2. Take Feedback Constructively
It’s easy to give criticism but can you take constructive criticism well? It’s a key ingredient in solid relationships. Instead of becoming defensive which is the typical reaction, when you listen carefully and take feedback constructively, you’re building trust in a relationship. And trust is vital for any relationship to thrive, let alone survive.
In order to take feedback constructively, there is a vital skill needed: reflective listening. This means that you periodically “reflect back” what the other person is saying to you and often word for word. Reflective listening shows that you are really paying attention and listening carefully, which is not only appreciated, but it also builds stronger relationships.
I recall being in a meeting many years ago with KB+P who was presenting a few creative ideas to the client. The client wasn’t satisfied with the ideas being presented. Instead of the creative director becoming defensive, he listened carefully and said, “Please give me a minute.” He left the meeting and was back very quickly with crumpled sheets of paper and proceeded to say, “I was listening very carefully and although I threw out these creative directions, I believe this is what you were expressing in your feedback.” And the creative director nailed it. The “crumbled directions” were exactly what the client wanted and more importantly, he proved that he could not only take constructive feedback, but that he could also listen well!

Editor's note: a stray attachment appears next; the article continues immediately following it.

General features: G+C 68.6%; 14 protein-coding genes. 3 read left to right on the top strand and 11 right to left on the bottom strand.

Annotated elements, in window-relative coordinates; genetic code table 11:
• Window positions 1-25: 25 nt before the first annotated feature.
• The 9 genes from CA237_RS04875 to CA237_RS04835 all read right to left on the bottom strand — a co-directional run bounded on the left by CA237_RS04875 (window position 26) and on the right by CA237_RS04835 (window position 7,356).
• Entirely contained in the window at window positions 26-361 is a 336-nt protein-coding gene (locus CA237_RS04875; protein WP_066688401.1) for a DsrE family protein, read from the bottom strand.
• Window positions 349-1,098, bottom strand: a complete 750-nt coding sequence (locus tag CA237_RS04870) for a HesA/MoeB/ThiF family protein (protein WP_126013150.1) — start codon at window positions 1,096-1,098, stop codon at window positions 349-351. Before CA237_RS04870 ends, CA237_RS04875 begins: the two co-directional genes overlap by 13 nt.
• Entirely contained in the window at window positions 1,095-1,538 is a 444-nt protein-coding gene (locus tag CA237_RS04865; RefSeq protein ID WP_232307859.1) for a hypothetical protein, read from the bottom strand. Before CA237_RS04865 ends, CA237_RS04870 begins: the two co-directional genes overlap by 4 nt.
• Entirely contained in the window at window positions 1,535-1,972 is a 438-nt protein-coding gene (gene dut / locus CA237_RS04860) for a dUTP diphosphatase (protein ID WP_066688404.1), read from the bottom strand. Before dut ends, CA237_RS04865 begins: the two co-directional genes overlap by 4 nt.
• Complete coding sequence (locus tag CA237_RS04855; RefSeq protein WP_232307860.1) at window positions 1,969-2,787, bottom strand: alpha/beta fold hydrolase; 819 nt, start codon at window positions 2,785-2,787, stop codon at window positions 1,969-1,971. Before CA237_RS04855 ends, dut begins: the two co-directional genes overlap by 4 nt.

3. Create Processes to Apply Change
Even if you give feedback assertively and can take feedback constructively, neither will matter if you don’t have a reliable plan for implementing and following through with necessary changes. Have a system for change, follow through with the revisions, and track them for overall progress. By creating regular “check-ins” about the state of the relationship, we ensure that we never veer too far from the agreed upon goals and expectations.
In fact, I recently visited an agency where they have desk space for their clients at their agency to allow them to work in the agency on a weekly basis. This allows the two teams to integrate, collaborate, and follow through and course correct quickly. And as an added bonus, the face-to-face time on a weekly basis strengthens the relationship and increases the chemistry between the two teams.
After all, the most successful client-agency relationships are those made up of a group of corporate friends who trust each other- which can only happen by implementing these three keys to building stronger relationships.
Lisa has been coaching marketers and agencies alike for the past 18 years as an AAR Partners’ search consultant. If you would like to benefit from more new business insights, feedback, counsel, and potential new business opportunities don’t miss out on becoming an AAR Partners’ Premium Agency Member. Learn more about the program by contacting us here.